1. In a power controlling device for a remote toy equipped with two reversible electric motors: a housing having a slot; a control arm projecting from the interior of the housing through said slot and having a graspable outer end, the inner end of said arm being mounted within said housing for back-and-forth twisting movements and also for back-and-forth translational movements along saidslot; a source of direct current located within said housing; flexible lead wires extending therefrom to said motors, there being a separate circuit for each motor; a first reversing switch means interposed in one circuit and governed by said translational movements of the control arm for regulating the direction of current flow to the first of said motors; a second reversing switch means interposed in the other circuit and governed by said twisting movements'of the control arm for regulation the direction of current flow to the second of said motors, and a resistance-varying means in one of said circuits governed by the corresponding movements of said control arm for controlling the magnitude of current flow to its respective motor.
2. A power controlling device as defined in claim 1, in which said first reversing switch means comprises a conductive rail mounted in said housing and connected to said first motor, a pair of bus bars mounted in spaced relation alongside opposite end regions of said rail, said bus bars being connected to the positive and negative terminals, respectively, of said source of current, and a conductive slider carried by said control arm and adapted to slide along said rail and connect it electrically to one or the other of said bus bars as the control arm is moved translationally.
3. A power controlling device as defined in claim 1, in which said second reversing switch means comprises two sets of electrical contacts mounted in said housing along opposed arcs concentric with the twisting axis of the control arm, each set comprising three contacts of which the center contacts are connected to said second motor, the outer contacts of each set being connected to the corresponding outer contacts of the other set and to the positive and negative terminals, respectively, of said source of current, and conductive sliders carried by said control arm and adapted to slide arcuately along said contact sets, respectively, and connect each center contact to one or the other adjacent contact of that set as the control arm is twisted.
4. A' power controlling device as defined in claim 1, in which the inner end of the control arm is journaled for twisting movements and is connected to the body of the arm by a flexible helical spring.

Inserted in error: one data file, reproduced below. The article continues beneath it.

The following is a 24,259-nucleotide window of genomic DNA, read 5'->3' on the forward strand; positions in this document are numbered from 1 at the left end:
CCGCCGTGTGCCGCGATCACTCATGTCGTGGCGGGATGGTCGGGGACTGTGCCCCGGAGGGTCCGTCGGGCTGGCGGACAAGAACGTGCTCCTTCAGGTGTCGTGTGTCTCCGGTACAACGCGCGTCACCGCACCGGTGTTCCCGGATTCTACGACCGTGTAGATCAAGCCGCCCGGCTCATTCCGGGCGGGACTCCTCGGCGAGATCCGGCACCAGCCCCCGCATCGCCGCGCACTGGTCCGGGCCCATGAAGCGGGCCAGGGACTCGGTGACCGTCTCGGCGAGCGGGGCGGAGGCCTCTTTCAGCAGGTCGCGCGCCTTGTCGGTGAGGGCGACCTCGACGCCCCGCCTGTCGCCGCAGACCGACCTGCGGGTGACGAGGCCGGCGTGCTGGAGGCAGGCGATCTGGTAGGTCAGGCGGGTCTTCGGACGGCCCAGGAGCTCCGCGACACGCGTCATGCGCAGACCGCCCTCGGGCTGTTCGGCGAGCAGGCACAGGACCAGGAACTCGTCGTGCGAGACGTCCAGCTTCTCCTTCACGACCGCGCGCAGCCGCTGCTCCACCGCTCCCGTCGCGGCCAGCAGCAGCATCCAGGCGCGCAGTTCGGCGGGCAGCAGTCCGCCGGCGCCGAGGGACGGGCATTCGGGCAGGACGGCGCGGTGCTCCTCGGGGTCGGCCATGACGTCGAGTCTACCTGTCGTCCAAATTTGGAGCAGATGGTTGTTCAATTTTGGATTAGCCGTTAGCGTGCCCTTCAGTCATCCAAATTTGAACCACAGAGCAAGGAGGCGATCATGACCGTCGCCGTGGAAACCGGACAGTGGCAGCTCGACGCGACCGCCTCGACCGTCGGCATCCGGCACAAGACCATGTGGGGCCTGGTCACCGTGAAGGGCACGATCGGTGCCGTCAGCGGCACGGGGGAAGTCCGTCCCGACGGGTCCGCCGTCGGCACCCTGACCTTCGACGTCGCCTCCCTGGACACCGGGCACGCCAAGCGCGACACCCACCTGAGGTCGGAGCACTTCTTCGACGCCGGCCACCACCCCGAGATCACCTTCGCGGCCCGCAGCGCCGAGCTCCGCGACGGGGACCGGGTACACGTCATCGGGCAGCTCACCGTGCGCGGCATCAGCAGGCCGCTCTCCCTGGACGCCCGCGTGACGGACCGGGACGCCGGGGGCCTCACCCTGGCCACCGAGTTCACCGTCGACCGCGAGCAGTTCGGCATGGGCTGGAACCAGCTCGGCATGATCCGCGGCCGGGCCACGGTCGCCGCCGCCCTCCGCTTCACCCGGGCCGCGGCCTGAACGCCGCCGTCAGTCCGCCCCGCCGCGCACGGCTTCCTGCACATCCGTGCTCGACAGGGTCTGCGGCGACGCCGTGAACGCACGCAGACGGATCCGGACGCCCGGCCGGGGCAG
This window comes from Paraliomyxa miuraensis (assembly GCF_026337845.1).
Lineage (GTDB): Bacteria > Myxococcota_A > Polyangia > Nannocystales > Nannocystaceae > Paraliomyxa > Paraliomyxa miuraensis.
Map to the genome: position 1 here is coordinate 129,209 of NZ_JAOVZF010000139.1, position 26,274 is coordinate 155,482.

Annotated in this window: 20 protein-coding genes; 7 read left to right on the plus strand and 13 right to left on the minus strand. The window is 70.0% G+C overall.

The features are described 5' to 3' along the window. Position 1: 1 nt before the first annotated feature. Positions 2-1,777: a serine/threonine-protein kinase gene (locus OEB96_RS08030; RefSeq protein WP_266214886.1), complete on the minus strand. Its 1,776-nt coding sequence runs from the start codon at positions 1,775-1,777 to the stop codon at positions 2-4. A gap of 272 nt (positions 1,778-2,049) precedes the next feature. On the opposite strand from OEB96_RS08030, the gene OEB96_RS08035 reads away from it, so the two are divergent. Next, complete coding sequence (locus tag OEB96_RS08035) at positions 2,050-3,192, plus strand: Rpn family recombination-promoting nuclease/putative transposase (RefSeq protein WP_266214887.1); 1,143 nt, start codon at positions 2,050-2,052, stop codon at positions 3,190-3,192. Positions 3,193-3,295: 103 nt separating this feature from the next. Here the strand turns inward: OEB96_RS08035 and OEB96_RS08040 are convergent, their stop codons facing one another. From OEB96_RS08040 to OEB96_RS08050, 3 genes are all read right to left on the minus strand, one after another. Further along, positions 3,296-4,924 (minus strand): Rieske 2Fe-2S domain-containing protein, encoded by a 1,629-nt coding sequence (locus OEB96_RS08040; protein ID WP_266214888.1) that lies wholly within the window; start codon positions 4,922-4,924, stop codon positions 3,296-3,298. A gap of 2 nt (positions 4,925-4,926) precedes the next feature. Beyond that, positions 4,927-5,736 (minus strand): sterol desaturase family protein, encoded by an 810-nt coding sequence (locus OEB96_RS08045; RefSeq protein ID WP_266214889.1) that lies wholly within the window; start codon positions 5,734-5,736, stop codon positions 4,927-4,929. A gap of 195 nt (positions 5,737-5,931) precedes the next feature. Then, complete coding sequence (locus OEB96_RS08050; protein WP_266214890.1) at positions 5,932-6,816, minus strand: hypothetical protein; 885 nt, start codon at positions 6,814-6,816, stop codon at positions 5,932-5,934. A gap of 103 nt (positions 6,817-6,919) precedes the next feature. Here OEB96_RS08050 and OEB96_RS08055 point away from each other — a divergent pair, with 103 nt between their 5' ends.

5. A power controlling device as defined in claim 1, in which said resistance-varying means comprises a conductive rail mounted in said housing and connected to said first motor, a pair of resistors mounted in spaced relation alongside opposite end regions of said rail, said resistors being connected to the positive and negative terminals, respectively, of said source of current, and a conductive slider carried by said control arm and adapted to slide along said rail and connect it electrically to one or the other of said resistors as the control arm is moved translationally, said control arm movements shifting the slider so that varying lengths of the operative resistor are interposed in the motor circuit.
6. A power controlling device as defined in claim 2, including a support plate within said housing, and an element pivotally mounted on said plate for movement about an axis perpendicular to the plane in which the translational movement of said arm takes place, said arm being accommodated for twisting movement within said element, whereby said arm pivots about the pivot axis of said element during its translational movement but is permitted to twist with respect to said element.
References Cited by the Examiner UNITED STATES PATENTS 76 3,6 15 6/1904 Laur 338-78 X 1,282,743 10/1918 Brenkert 338--78 8 Klopsteg 338201 Porsche 200 -4 X Franzblau 338-78 X Shroyer 200-4 Pettit 338215 ORIS L. RADER, Primary Examiner.
B. DOBECK, Assistant Examiner.
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|Citing Patent||Filing date||Publication date||Applicant||Title|
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|US3521136 *||Apr 12, 1967||Jul 21, 1970||Kelley Jerry K||Control system for controlling speed and direction of rotation of two motors with a single main control member|
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|US3577054 *||Jan 24, 1969||May 4, 1971||Everest & Jennings||Reversible fail-safe wheelchair drive control circuit|
|US3643141 *||Jan 13, 1970||Feb 15, 1972||Jackson Lewis B Jr||Position control and indicating mechanism|
|US3741534 *||Oct 28, 1971||Jun 26, 1973||Stumpf G||Control device for guide motion reversal and the regulation of travelling speed of machines and especially fabric folding machines|
|US3791331 *||May 5, 1972||Feb 12, 1974||Dilley E||Electric outboard motor|
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|US4245137 *||Mar 27, 1979||Jan 13, 1981||Toyota Jidosha Kogyo Kabushiki Kaisha||Multi-function electrical controlling device|
|US4315113 *||Jan 18, 1980||Feb 9, 1982||Harman International Industries, Inc.||Actuator switch for remote control rearview mirrors|
|US4528544 *||Sep 12, 1983||Jul 9, 1985||Allied Corporation||Control apparatus for variable speed reversible motor|
|US4626757 *||Mar 13, 1984||Dec 2, 1986||Granchelli Ralph S||Boat controller|
|U.S. Classification||318/257, 200/4, 318/55, 338/78, 318/295, D13/168, 338/198|
|International Classification||A63H19/00, A63H19/24|